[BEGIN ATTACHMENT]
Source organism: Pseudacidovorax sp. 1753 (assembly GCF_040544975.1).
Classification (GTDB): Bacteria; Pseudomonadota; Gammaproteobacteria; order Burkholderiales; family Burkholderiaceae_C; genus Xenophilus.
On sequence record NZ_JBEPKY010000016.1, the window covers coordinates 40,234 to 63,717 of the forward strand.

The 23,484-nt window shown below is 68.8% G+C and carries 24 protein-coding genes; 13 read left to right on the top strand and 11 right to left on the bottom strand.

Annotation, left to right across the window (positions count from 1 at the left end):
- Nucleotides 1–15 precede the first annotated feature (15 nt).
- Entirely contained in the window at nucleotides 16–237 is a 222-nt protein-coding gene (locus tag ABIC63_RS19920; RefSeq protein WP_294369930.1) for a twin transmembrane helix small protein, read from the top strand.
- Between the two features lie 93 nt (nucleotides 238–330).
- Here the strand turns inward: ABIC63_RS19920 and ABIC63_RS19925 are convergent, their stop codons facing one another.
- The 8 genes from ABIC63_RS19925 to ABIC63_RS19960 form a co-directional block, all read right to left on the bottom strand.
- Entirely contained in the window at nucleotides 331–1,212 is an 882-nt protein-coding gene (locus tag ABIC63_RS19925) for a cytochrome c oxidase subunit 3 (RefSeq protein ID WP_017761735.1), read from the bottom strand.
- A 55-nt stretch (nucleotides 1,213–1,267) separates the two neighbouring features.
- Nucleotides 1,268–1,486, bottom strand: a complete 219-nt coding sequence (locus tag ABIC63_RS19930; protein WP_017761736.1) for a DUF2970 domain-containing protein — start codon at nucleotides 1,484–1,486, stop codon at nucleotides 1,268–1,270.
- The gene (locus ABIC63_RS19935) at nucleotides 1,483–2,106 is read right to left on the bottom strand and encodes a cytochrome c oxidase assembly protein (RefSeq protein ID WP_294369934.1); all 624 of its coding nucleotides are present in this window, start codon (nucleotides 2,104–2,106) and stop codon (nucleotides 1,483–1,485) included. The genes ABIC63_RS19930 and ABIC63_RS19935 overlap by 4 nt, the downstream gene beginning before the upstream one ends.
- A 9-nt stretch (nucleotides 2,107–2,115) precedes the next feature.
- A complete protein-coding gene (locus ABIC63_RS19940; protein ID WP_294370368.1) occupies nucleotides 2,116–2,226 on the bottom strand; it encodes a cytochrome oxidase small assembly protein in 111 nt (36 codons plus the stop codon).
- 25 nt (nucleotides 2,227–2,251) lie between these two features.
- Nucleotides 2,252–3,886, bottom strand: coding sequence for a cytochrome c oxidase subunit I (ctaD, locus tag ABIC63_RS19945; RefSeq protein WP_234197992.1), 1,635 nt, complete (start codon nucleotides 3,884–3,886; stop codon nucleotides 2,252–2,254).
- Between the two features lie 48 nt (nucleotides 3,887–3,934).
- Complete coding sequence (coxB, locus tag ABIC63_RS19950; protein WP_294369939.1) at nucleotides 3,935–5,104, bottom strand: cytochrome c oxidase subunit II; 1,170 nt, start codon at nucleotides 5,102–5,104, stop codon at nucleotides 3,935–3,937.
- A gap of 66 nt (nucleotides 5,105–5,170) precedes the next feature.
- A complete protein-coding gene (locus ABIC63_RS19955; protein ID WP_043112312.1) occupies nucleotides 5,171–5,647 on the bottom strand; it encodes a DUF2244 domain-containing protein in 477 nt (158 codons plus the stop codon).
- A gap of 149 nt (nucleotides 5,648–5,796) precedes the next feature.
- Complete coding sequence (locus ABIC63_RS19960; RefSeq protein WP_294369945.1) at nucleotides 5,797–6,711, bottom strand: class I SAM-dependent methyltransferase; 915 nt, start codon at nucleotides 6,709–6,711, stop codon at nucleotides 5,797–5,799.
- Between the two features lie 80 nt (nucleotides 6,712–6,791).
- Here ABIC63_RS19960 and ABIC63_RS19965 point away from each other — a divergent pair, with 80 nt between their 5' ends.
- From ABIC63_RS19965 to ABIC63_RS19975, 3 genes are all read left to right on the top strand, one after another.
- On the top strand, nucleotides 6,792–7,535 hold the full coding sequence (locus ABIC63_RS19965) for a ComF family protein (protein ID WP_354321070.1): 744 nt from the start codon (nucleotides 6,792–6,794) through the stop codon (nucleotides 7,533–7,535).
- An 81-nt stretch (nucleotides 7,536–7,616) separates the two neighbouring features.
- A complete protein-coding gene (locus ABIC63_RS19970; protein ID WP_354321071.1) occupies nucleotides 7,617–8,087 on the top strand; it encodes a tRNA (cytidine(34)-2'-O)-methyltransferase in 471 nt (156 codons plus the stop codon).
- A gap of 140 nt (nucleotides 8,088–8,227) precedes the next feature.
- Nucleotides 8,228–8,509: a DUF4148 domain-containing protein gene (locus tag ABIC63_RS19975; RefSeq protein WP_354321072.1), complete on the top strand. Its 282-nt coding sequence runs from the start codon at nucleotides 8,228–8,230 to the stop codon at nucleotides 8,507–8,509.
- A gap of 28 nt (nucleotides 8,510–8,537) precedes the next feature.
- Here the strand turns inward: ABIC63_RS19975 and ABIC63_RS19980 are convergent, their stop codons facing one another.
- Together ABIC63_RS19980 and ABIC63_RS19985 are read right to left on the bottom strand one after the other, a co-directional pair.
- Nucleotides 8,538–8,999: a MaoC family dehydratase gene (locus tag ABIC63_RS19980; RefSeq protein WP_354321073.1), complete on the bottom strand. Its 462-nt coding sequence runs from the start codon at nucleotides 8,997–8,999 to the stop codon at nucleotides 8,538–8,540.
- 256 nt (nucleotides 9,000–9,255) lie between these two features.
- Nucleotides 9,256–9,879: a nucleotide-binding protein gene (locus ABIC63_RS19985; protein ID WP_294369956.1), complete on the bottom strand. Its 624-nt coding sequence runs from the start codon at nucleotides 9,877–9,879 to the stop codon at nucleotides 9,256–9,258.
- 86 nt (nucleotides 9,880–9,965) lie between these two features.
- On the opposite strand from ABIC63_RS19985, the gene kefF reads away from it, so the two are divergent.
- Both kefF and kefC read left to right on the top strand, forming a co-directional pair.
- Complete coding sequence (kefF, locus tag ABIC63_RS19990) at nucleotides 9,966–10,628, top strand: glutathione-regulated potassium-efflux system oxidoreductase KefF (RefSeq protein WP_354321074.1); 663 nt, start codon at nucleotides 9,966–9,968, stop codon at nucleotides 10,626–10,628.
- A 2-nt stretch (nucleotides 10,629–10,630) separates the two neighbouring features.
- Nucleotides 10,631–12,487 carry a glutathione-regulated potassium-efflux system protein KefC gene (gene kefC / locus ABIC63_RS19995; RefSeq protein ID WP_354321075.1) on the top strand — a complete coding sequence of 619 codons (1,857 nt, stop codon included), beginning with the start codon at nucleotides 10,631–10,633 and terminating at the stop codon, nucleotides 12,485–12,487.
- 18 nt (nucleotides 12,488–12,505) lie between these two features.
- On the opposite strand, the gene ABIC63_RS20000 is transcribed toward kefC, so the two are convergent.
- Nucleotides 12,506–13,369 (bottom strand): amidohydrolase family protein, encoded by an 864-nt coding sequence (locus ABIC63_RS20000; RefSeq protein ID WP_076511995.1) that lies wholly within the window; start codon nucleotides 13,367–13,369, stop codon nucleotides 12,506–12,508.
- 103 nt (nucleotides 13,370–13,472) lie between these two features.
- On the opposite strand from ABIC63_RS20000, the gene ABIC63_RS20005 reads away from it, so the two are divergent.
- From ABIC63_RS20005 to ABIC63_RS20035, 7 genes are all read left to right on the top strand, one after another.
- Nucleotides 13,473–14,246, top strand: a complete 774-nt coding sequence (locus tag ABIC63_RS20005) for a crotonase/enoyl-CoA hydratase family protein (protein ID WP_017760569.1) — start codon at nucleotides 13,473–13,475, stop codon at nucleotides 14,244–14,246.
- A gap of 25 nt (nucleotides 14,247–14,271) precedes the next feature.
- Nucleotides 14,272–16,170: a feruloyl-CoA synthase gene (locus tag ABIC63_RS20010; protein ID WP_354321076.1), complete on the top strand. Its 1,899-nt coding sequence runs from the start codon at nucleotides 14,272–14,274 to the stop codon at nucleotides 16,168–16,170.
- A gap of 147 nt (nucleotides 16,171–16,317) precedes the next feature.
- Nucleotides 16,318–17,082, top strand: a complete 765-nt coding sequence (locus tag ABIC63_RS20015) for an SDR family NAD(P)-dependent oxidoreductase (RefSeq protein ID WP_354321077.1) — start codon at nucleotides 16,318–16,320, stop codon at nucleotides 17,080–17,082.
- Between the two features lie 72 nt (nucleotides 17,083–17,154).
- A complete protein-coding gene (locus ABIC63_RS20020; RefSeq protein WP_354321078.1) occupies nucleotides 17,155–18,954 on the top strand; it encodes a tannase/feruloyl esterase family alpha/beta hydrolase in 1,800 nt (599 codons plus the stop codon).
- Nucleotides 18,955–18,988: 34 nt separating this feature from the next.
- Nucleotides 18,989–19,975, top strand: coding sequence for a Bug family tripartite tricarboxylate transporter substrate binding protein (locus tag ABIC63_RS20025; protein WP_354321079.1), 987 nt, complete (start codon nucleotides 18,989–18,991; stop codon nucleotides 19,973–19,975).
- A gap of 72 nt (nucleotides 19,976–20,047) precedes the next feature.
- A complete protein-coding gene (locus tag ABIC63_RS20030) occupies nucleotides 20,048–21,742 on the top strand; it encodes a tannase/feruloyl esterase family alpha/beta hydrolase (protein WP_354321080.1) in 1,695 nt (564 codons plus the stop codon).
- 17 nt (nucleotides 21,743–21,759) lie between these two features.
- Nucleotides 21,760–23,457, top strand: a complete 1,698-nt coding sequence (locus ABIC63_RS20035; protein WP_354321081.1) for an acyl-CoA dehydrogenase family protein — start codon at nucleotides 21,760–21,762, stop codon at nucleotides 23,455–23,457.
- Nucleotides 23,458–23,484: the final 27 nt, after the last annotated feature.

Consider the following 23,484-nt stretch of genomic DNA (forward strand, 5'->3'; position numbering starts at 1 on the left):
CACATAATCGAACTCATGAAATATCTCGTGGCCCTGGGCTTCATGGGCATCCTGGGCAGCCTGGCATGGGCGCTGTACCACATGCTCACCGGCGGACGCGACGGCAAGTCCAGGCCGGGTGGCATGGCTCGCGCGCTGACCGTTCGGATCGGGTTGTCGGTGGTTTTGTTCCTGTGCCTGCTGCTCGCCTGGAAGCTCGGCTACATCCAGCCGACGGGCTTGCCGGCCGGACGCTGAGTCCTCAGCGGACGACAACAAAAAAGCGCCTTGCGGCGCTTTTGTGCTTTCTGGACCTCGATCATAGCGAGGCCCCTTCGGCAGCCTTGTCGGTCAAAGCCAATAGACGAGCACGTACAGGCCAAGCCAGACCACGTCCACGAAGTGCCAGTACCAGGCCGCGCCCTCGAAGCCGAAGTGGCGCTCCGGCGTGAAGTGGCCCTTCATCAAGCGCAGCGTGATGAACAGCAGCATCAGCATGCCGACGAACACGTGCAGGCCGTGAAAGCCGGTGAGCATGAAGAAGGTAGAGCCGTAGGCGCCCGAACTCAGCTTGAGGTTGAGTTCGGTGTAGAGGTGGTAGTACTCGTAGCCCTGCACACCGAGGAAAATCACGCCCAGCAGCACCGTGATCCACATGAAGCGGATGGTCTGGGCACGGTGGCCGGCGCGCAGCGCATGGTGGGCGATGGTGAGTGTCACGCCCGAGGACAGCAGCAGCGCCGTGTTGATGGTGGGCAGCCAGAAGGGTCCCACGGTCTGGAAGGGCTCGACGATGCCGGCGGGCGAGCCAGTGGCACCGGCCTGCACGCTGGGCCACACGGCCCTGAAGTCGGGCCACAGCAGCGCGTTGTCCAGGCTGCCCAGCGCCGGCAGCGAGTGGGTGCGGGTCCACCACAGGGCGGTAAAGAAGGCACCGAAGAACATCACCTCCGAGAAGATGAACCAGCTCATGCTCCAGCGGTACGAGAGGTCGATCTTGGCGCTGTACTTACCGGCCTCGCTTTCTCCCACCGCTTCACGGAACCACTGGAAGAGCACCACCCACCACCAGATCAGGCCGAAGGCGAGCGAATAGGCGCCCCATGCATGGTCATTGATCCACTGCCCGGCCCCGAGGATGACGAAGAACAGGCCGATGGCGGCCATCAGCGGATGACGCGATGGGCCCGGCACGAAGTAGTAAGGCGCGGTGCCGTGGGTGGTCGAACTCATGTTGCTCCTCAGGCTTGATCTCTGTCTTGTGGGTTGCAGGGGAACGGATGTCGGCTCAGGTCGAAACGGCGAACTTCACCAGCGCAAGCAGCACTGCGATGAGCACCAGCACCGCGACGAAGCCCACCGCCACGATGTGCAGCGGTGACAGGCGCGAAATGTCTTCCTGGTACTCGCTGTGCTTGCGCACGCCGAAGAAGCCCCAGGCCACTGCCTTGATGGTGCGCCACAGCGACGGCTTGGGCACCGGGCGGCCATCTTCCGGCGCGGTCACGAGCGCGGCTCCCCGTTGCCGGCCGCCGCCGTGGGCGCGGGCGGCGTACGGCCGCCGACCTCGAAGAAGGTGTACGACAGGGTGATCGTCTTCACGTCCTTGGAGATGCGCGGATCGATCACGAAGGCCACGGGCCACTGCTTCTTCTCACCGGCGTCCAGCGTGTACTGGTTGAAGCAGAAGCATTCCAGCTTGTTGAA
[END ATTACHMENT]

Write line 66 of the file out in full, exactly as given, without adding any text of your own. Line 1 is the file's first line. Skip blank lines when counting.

CACATAATCGAACTCATGAAATATCTCGTGGCCCTGGGCTTCATGGGCATCCTGGGCAGCCTGGCATGGGCGCTGTACCACATGCTCACCGGCGGACGCGACGGCAAGTCCAGGCCGGGTGGCATGGCTCGCGCGCTGACCGTTCGGATCGGGTTGTCGGTGGTTTTGTTCCTGTGCCTGCTGCTCGCCTGGAAGCTCGGCTACATCCAGCCGACGGGCTTGCCGGCCGGACGCTGAGTCCTCAGCGGACGACAACAAAAAAGCGCCTTGCGGCGCTTTTGTGCTTTCTGGACCTCGATCATAGCGAGGCCCCTTCGGCAGCCTTGTCGGTCAAAGCCAATAGACGAGCACGTACAGGCCAAGCCAGACCACGTCCACGAAGTGCCAGTACCAGGCCGCGCCCTCGAAGCCGAAGTGGCGCTCCGGCGTGAAGTGGCCCTTCATCAAGCGCAGCGTGATGAACAGCAGCATCAGCATGCCGACGAACACGTGCAGGCCGTGAAAGCCGGTGAGCATGAAGAAGGTAGAGCCGTAGGCGCCCGAACTCAGCTTGAGGTTGAGTTCGGTGTAGAGGTGGTAGTACTCGTAGCCCTGCACACCGAGGAAAATCACGCCCAGCAGCACCGTGATCCACATGAAGCGGATGGTCTGGGCACGGTGGCCGGCGCGCAGCGCATGGTGGGCGATGGTGAGTGTCACGCCCGAGGACAGCAGCAGCGCCGTGTTGATGGTGGGCAGCCAGAAGGGTCCCACGGTCTGGAAGGGCTCGACGATGCCGGCGGGCGAGCCAGTGGCACCGGCCTGCACGCTGGGCCACACGGCCCTGAAGTCGGGCCACAGCAGCGCGTTGTCCAGGCTGCCCAGCGCCGGCAGCGAGTGGGTGCGGGTCCACCACAGGGCGGTAAAGAAGGCACCGAAGAACATCACCTCCGAGAAGATGAACCAGCTCATGCTCCAGCGGTACGAGAGGTCGATCTTGGCGCTGTACTTACCGGCCTCGCTTTCTCCCACCGCTTCACGGAACCACTGGAAGAGCACCACCCACCACCAGATCAGGCCGAAGGCGAGCGAATAGGCGCCCCATGCATGGTCATTGATCCACTGCCCGGCCCCGAGGATGACGAAGAACAGGCCGATGGCGGCCATCAGCGGATGACGCGATGGGCCCGGCACGAAGTAGTAAGGCGCGGTGCCGTGGGTGGTCGAACTCATGTTGCTCCTCAGGCTTGATCTCTGTCTTGTGGGTTGCAGGGGAACGGATGTCGGCTCAGGTCGAAACGGCGAACTTCACCAGCGCAAGCAGCACTGCGATGAGCACCAGCACCGCGACGAAGCCCACCGCCACGATGTGCAGCGGTGACAGGCGCGAAATGTCTTCCTGGTACTCGCTGTGCTTGCGCACGCCGAAGAAGCCCCAGGCCACTGCCTTGATGGTGCGCCACAGCGACGGCTTGGGCACCGGGCGGCCATCTTCCGGCGCGGTCACGAGCGCGGCTCCCCGTTGCCGGCCGCCGCCGTGGGCGCGGGCGGCGTACGGCCGCCGACCTCGAAGAAGGTGTACGACAGGGTGATCGTCTTCACGTCCTTGGAGATGCGCGGATCGATCACGAAGGCCACGGGCCACTGCTTCTTCTCACCGGCGTCCAGCGTGTACTGGTTGAAGCAGAAGCATTCCAGCTTGTTGAA